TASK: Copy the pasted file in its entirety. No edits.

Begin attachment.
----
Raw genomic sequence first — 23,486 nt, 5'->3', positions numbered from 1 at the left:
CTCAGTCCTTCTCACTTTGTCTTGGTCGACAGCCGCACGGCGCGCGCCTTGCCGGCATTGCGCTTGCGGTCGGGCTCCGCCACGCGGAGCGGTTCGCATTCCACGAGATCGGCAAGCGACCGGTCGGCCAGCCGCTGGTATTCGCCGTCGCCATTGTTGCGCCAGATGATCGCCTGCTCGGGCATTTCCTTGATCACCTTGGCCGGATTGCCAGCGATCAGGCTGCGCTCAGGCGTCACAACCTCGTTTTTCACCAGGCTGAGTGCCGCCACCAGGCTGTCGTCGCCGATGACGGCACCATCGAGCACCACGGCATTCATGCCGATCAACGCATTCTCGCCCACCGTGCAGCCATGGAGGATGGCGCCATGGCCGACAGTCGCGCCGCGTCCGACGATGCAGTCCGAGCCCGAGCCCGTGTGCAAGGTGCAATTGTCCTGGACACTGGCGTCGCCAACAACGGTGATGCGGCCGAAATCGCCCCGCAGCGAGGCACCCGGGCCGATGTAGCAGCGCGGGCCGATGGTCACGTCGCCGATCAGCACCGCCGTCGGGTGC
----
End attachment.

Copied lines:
Raw genomic sequence first — 23,486 nt, 5'->3', positions numbered from 1 at the left:
CTCAGTCCTTCTCACTTTGTCTTGGTCGACAGCCGCACGGCGCGCGCCTTGCCGGCATTGCGCTTGCGGTCGGGCTCCGCCACGCGGAGCGGTTCGCATTCCACGAGATCGGCAAGCGACCGGTCGGCCAGCCGCTGGTATTCGCCGTCGCCATTGTTGCGCCAGATGATCGCCTGCTCGGGCATTTCCTTGATCACCTTGGCCGGATTGCCAGCGATCAGGCTGCGCTCAGGCGTCACAACCTCGTTTTTCACCAGGCTGAGTGCCGCCACCAGGCTGTCGTCGCCGATGACGGCACCATCGAGCACCACGGCATTCATGCCGATCAACGCATTCTCGCCCACCGTGCAGCCATGGAGGATGGCGCCATGGCCGACAGTCGCGCCGCGTCCGACGATGCAGTCCGAGCCCGAGCCCGTGTGCAAGGTGCAATTGTCCTGGACACTGGCGTCGCCAACAACGGTGATGCGGCCGAAATCGCCCCGCAGCGAGGCACCCGGGCCGATGTAGCAGCGCGGGCCGATGGTCACGTCGCCGATCAGCACCGCCGTCGGGTGC